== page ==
We’re honored that you’ve chosen to bring a Light + Ladder piece into your home. The next step is to transform a wall, nook or tabletop into a garden, an oasis, a refuge. Perhaps you’re known for your green thumbs or maybe they tend towards the darker range of the spectrum. Either way, we’ve created this page to serve as a resource for you, guiding you through installation, care and use of your Light + Ladder products to ensure that they’ll last for generations to come.
To install a Light+Ladder wall hook, you will need a drill, and a drill bit fitted to the anchor provided.
Different plants require different levels of light and moisture. Some thrive in light sandy soil, while others prefer heavy, loamy soil. As such, our planters are designed for specific types of plants. For instance, the Chromo’s self-watering system makes it ideal for plants that require consistent moisture, while the Hive Planter is specially designed for low-maintenance air plants. Please refer to the product pages for plant recommendations for each planter.
Some of our planters include a drainage hole, while some do not. Here are some plant care recommendations for each situation:
PLANTERS WITH A DRAINAGE HOLE
Drainage holes allow excess water to seep out of pots after watering, ensuring that water does not pool at the base of a pot, helping to protect roots from rot.
If your planter has a drainage hole, you can plant as usual with appropriate potting soil. It's important to keep the soil below the rope or screw holes. To water your plants, simply your plant over to the sink for a little drench. Allow all the excess water to drain before hanging the planter back on the wall.
PLANTERS WITHOUT A DRAINAGE HOLE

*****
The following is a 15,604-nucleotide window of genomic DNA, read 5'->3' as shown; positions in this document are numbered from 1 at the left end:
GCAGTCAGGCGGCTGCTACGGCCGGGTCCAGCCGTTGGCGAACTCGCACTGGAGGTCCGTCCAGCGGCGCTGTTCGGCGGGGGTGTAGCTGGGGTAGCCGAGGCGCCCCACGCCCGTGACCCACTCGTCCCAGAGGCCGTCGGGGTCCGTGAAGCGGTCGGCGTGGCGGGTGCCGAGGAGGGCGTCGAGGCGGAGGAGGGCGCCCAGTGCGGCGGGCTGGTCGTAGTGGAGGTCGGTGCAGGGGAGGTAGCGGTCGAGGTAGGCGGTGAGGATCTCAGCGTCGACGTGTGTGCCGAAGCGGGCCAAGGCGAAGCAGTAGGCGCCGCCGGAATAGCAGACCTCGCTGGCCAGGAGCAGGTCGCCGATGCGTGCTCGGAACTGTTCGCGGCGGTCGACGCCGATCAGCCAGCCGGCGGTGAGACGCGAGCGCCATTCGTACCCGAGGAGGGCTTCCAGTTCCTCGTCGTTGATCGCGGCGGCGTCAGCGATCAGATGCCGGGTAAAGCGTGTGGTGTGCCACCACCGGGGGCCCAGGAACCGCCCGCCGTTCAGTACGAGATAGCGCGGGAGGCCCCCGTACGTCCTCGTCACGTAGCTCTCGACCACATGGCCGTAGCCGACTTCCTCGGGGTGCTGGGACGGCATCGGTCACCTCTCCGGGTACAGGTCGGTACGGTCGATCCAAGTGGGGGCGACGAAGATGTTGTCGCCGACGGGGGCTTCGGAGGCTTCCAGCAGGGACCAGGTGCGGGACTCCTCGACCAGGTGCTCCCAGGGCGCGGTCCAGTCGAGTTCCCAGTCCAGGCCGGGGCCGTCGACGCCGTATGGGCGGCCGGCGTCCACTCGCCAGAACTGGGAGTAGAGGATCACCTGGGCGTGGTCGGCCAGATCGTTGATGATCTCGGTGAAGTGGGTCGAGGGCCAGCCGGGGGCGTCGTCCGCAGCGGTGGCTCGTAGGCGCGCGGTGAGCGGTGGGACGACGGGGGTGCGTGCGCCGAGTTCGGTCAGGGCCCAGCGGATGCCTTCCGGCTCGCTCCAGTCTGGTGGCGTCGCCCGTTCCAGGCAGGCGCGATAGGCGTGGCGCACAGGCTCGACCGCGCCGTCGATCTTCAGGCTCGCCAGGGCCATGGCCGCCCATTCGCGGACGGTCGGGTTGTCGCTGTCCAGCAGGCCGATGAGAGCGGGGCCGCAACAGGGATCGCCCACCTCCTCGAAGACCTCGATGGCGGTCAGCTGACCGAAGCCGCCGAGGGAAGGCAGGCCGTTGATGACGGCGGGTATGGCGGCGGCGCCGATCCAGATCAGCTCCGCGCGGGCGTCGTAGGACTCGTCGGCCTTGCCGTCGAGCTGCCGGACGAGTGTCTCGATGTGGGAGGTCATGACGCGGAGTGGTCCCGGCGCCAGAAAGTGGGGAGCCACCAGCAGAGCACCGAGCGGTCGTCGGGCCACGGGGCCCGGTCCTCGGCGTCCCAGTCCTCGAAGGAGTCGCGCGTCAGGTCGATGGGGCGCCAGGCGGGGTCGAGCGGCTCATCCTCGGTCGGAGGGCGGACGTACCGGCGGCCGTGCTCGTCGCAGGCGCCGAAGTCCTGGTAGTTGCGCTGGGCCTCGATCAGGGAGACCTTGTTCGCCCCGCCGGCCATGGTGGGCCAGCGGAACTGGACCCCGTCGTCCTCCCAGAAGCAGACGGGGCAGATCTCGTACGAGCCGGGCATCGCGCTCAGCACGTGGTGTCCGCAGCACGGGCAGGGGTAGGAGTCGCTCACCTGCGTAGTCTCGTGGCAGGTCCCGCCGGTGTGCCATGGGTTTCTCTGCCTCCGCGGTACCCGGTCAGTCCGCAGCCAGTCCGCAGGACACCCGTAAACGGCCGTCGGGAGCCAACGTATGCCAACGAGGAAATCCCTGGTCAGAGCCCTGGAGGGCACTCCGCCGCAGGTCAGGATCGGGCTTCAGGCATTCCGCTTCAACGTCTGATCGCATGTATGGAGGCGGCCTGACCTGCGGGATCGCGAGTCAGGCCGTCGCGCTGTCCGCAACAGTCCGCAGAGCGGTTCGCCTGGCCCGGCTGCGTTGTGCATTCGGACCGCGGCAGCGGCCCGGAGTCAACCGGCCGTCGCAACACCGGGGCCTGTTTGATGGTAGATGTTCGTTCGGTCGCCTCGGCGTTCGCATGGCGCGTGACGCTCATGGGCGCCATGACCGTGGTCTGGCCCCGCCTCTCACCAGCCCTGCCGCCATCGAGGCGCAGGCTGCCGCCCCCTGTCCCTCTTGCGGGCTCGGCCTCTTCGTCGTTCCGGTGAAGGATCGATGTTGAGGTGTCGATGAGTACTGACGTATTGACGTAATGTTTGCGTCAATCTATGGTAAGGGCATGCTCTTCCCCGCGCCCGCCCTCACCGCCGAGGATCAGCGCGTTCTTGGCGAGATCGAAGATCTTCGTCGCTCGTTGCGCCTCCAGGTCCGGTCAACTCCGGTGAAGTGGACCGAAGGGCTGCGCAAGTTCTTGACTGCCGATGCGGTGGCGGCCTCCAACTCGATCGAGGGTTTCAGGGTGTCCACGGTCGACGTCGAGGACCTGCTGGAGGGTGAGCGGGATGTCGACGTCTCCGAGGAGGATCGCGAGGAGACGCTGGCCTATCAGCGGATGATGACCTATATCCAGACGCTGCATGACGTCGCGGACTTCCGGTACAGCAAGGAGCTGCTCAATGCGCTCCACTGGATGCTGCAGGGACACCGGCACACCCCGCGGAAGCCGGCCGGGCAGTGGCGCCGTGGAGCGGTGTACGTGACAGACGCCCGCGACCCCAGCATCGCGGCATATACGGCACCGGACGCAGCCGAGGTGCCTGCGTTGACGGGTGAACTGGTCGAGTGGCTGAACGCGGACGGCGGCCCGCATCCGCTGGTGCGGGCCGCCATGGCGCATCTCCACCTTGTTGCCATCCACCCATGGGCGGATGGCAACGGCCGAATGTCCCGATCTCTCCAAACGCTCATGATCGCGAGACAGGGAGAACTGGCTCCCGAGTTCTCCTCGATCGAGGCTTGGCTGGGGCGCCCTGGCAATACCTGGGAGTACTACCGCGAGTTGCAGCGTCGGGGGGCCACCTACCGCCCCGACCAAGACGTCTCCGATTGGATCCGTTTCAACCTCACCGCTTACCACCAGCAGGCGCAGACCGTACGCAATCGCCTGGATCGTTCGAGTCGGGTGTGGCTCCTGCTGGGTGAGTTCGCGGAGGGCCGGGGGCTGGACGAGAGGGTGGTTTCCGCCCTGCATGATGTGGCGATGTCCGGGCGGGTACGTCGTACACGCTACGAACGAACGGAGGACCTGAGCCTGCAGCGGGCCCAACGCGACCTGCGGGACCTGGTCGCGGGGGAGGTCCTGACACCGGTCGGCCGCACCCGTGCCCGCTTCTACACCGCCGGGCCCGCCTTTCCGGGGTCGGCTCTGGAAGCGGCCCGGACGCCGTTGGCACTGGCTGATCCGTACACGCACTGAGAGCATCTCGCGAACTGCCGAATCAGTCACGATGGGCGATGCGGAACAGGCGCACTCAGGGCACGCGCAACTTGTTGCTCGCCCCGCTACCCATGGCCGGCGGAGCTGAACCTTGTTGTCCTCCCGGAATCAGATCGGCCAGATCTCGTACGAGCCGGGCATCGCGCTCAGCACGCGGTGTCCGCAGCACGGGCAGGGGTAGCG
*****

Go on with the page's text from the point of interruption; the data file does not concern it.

Over-watering will cause an indoor plant to expire. A little bit of water goes a long way as every drop of water you add to the pot is going to stay in there. When watering a plant in a pot without drainage, you want to ensure that you water sparingly and slowly, so the water gets evenly distributed through the soil without pooling at the bottom. You can directly pot it into the planter with the following tips, or the carefree easy route is to place the plant into the planter with the drainage liner still on it.
A drainage layer is created by adding a medium such as stones, pumice or activated charcoal to the bottom of a pot before adding soil.
Adding a drainage layer allows excess water to get out of the soil away from roots. Though the water is still in the pot, a drainage layer can provide a barrier between too much water and your plant.
A fantastic medium for a drainage layer is activated charcoal. Activated charcoal has been heated at high temperatures, which increases its naturally absorptive properties. This means that a layer of activated charcoal at the bottom of your pot is actually able to remove some of that excess water, which makes your plant very happy in the case of over-watering.
Activated charcoal has natural microbial properties, and can help deter fungal and bacterial growth. An added bonus!
Hold the soil back with your hand, and gently tip your pot to the side (or even invert it, if possible) to allow the excess water to spill out. You can replace any lost soil later.
If you’re feeling a bit intimidated about the extra work associated with potting a plant in a pot without drainage, here’s a trick. Keep the pant in the plastic liner pot (with drainage holes) that it came in. Simply set this into the ceramic planter – the plastic should be hidden. You can even add a little decorative moss to cover the top and it will appear as though your plant is potted directly into the planter! You can then take it out to water, and take advantage of the drainage holes in the plastic pot.
Thanks to Pistils Nursery for their expertise on this topic.
PLANTERS WITHOUT A DRAINAGE HOLE
A plant may not require a drainage hole to thrive, though proper water technique becomes more critical. If your planter does not have a drainage hole, we recommend adding a handful of small stones, sand or charcoal to the base of the planter. This will give excess water somewhere to go. To avoid over-watering, simply mist the plant with a spray bottle or water lightly with a watering can. Depending on the water needs of your plant, you may need to adjust the frequency of your watering schedule.
Put rocks in the bottom of the planter as a drainage layer. You can also use sand or activated charcoal to create a space for excess water to drain to:
When you add soil, make sure the soil line is below the hardware or below the knotted rope. If these are exposed to moisture they will degrade over time and ropes can snap:
Put rocks on top to help with water flow and prevent water and dry soil from flowing over the top edge of the planter: